The Saudi decision to execute Shi’a figure Nimr Al-Nimr among 47 persons accused of terrorism resulted in wide spread frustration in the Shi’a world.
In Iran, protestors broke into the Saudi Embassy in Tehran and the consulate in Mashhad. They burned diplomatic buildings, an act which was condemned by gulf countries.
Top Iranian leaders, including Supreme Leader of Iran Ali Khamenei, condemned the incident warning Saudi Arabia of “divine revenge”. He denounced the silence of “backers of freedom, democracy and human rights” over the execution.
UAE, Bahrain and Jordan supported the Saudi decision as deterrent measures it was obliged to take in order to “counter extremism and terrorism”.
The US urged Middle East leaders to redouble efforts aimed at de-escalating regional tensions. It also reaffirmed all its calls on the Government of Saudi Arabia to respect and protect human rights, and to ensure fair and transparent judicial proceedings in all cases.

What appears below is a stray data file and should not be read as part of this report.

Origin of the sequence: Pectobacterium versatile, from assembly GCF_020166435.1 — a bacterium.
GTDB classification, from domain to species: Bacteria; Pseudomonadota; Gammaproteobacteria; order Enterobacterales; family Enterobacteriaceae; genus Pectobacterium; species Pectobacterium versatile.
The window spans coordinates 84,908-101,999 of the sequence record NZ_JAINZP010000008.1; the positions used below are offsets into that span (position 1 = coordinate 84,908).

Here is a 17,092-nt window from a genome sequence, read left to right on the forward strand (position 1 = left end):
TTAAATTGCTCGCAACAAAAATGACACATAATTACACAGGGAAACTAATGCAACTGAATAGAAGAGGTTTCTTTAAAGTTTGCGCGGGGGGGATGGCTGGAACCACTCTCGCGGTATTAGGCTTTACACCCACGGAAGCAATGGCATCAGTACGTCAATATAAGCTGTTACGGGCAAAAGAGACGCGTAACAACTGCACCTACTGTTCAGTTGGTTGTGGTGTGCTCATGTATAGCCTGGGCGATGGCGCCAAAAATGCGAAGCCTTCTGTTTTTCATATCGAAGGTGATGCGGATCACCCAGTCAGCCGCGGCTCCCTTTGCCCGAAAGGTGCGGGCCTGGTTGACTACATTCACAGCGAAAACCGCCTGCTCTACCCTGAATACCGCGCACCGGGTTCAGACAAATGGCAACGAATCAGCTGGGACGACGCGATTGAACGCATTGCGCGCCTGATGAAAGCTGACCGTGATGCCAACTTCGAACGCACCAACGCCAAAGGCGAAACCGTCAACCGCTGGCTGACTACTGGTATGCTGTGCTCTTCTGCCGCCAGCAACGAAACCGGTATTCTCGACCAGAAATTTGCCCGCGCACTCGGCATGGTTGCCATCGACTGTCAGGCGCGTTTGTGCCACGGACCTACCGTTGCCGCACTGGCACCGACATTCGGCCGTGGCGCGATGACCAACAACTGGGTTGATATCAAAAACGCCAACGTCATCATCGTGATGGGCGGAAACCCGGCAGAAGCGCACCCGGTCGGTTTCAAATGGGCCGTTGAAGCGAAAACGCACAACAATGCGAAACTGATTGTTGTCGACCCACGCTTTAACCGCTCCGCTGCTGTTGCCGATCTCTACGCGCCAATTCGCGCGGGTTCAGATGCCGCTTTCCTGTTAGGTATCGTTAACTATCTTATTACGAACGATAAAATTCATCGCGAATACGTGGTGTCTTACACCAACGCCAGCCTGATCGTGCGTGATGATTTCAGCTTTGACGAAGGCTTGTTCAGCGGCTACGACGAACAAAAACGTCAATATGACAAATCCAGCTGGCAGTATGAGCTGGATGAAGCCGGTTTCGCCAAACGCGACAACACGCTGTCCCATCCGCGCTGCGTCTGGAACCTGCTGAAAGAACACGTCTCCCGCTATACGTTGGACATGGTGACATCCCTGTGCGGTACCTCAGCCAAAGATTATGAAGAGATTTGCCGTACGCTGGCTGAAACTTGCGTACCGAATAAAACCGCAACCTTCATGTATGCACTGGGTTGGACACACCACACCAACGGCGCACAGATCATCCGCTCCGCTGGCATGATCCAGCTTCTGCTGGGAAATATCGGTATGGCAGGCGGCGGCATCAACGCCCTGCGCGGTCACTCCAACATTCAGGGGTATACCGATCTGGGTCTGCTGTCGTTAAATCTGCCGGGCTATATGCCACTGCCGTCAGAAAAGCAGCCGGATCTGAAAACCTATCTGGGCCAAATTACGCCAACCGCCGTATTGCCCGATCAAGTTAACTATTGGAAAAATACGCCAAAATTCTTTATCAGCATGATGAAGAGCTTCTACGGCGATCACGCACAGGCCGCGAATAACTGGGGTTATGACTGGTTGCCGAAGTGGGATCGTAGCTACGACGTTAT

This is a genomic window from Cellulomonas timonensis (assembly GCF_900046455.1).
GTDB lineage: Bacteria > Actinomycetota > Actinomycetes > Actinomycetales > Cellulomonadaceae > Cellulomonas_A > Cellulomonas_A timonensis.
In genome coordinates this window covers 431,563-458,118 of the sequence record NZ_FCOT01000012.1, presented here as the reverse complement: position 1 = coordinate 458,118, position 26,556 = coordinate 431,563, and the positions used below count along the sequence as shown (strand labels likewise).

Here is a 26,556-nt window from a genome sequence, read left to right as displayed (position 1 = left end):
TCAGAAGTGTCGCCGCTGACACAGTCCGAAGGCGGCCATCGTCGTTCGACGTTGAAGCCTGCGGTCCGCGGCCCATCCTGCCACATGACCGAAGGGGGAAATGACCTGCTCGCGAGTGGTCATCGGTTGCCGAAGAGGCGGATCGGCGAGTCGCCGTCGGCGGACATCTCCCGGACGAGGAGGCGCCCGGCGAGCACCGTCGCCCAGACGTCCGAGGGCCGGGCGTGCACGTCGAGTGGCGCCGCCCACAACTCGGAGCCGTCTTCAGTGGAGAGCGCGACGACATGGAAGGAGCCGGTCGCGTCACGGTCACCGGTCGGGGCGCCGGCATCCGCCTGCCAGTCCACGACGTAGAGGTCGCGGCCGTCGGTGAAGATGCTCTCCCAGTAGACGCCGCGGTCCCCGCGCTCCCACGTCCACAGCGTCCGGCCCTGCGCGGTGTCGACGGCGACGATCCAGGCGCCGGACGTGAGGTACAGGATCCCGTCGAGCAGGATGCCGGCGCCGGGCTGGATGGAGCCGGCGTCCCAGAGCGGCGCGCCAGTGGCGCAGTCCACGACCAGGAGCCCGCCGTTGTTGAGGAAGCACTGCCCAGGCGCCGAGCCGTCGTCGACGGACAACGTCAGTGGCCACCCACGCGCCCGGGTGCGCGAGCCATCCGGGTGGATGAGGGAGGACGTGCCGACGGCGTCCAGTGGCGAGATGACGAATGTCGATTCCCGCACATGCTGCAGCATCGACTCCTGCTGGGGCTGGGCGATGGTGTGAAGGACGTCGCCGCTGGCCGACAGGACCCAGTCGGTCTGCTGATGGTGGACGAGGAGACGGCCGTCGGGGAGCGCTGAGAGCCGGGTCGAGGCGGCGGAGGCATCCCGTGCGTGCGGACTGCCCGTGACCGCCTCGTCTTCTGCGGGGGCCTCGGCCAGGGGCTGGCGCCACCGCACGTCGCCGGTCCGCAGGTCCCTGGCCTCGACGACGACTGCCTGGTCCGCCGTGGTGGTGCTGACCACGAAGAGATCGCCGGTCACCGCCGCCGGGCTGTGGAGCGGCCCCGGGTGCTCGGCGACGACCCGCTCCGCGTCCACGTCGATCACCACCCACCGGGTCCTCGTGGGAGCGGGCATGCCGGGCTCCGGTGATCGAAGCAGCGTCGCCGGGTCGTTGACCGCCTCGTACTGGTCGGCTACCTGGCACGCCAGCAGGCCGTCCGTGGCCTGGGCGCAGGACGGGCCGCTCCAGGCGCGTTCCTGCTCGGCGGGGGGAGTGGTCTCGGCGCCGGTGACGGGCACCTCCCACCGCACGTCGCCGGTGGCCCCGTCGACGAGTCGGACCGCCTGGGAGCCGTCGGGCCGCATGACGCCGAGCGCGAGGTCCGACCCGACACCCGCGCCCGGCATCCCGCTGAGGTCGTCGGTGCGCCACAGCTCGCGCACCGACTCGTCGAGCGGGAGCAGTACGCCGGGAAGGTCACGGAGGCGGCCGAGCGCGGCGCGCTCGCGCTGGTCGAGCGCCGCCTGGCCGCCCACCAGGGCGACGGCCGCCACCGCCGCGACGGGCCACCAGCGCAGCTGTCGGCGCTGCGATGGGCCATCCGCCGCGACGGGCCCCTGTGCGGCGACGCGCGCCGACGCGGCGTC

Hundreds of Iraqis protested Sunday in several locations condemning Saudi execution of Al-Nimr.
Representatives of political parties and Islamic movements participated in the protests urging the government to take action against the targeting of religious figures.
Former Iraqi Prime minister Nouri Al Malki, said that Al-Nimr’s execution is a confirmation of the sectarian approach of Saudi Arabia.
On his official Facebook page, Al Malki said that the incident was a “crime and an extension of Saudi arbitrary and repressive policies”.
According to Al-Nimr’s brother Mohammed Al Nimr, the bodies of the executed persons have been buried in Muslim’s Cemeteries and will not be returned to their relatives.